Onboard IEEE1394 Controller-enabled
LAN BCM5784 Device-enabled
LAN option ROM-disabled
SiL3132 E-sata Device--enabled

configure Sata 1-6 as--AHCI
AHCI CD/DVD boot time out-35

CPU Config
Intel HT Tech-enabled
XD bit Capabil-enabled
Intel speedstep tech-enabled
intel C state tech-enabled

Power management
System mode-S3 STR
AC Recovery-off

USB power in S5-disabled
Auto power on-disabled

boot configure features
1st boot device-HDD:p 1-M4-CT128M4S
2nd boot device-CD/DVD: P2-PLDS DVD
m
0
l

Best solution

a b $ Windows 7
March 6, 2012 4:36:18 AM

Hablin said:
LAN option ROM-disabled

Okay, so it's not the network booting.
(Network booting could also be sorted out by disconnecting the ethernet cable, and start that way, as far as I know.)

By the way, do you use a stopwatch? When you experiment, the time is always the same to the second?

Hablin said:
AHCI CD/DVD boot time out-35

This is something like we are trying to deal. This setting allows a 35 seconds waiting period for the CD/DVD to boot, if there's media in it.

You may want to lower it, and try that way. But in that other forum they said it hadn't helped.

Hablin said:
boot configure features
1st boot device-HDD:p 1-M4-CT128M4S
2nd boot device-CD/DVD: P2-PLDS DVD

Mkay, no USB device is enumerated here.

Under the "2nd boot device" line, don't you have a "Hard Disk Drives" option? No USB devices are recognized in there by any chance?


I found it strange what that person said in that forum ( http://en.community.dell.com/owners-club/alienware/f/37... ) : he said he disconnected each and every USB device, even the keyboard, and things got only better after he started the computer with PS2 connected keyboard and mouse. And after that he was able to reconnect the USB devices without problem. Strange. (And he has the Area 51, not the Aurora.)

So something may be going on with this long waiting. Lots of frustrated posts in that forum. But the success reports give some hope.

If anything you did so far, hasn't changed anything, you may want to consider contacting official product support now. At least you are familiar with the BIOS now.
Share
March 6, 2012 10:34:41 AM

Ok don't laugh hehe. I missed one USB when I unhooked my all the USBs. Not sure how I missed it but it was my monitor. Without the monitor it went from 1.10 secs down to 22 secs. I had my second monitor and my CyberPower battery backup hooked in my main monitor. So I unhooked everything out of the monitor and hooked just the CyberPower to the tower. It went up to 31 secs to run BIOS. So there much be something in the CyberPower battery backup to get it to load that slow.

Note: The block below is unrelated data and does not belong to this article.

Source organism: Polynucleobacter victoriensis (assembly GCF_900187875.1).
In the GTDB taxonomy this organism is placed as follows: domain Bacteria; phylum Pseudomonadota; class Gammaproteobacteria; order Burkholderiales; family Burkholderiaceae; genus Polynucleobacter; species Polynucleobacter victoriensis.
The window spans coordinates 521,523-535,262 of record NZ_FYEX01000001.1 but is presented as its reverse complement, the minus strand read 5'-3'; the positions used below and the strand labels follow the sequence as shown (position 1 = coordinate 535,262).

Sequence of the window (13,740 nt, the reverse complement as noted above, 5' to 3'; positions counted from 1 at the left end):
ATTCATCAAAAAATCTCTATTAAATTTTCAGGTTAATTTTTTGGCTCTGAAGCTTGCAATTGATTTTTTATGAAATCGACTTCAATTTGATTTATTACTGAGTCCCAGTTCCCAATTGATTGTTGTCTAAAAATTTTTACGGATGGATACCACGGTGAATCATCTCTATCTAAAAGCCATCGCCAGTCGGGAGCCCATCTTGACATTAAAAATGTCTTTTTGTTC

Now I have a question about my monitors. Are the USB connectors needed? My main monitor is my 3D monitor, and the second one is just a HD one. And I am going to do a search on the CyberPower to see why it makes the load time higher.

Thanks for all your help
m
0
l
March 6, 2012 10:35:22 AM

Best answer selected by Hablin.
m
0
l
a b $ Windows 7
March 6, 2012 11:13:13 AM

Progress! Great!

From what I learned so far, I'm inclined to think that this is the Alienware BIOS's fault. It shouldn't take more than, like 4-5 seconds to get over BIOS, in my opinion. I believe all USB devices which appear as having some kind of storage capacity, are all get their turn (and waiting time) in the boot order list. They most probably designed it that way, the only thing they forgot was to build in an option for disabling USB boot. Or we haven't managed to figure it out yet.

Good Luck!
m
0
l
March 6, 2012 7:40:38 PM

szaboaz said:
Progress! Great!

From what I learned so far, I'm inclined to think that this is the Alienware BIOS's fault. It shouldn't take more than, like 4-5 seconds to get over BIOS, in my opinion. I believe all USB devices which appear as having some kind of storage capacity, are all get their turn (and waiting time) in the boot order list. They most probably designed it that way, the only thing they forgot was to build in an option for disabling USB boot. Or we haven't managed to figure it out yet.

Good Luck!

Its back to being slow :(  I can't have my computer not hooked up to my Battery back up. I sent them a email about it and the tech told me to update my BIOS, but I am already updated.
m
0
l
a b $ Windows 7
March 6, 2012 8:58:53 PM

A possible workaround: if you hibernate Windows, does it still wait in BIOS, when waking up?

So what do they say when you tell them that it's already updated?
[Rant]
I can't believe they don't know about this. In that dell support forum, there are several people with the very same problem. I'm frankly surprised that there arent't more complaints.
Maybe it's their policy not to admit their fault, and leave the customer in doubts.
[/Rant]
m
0
l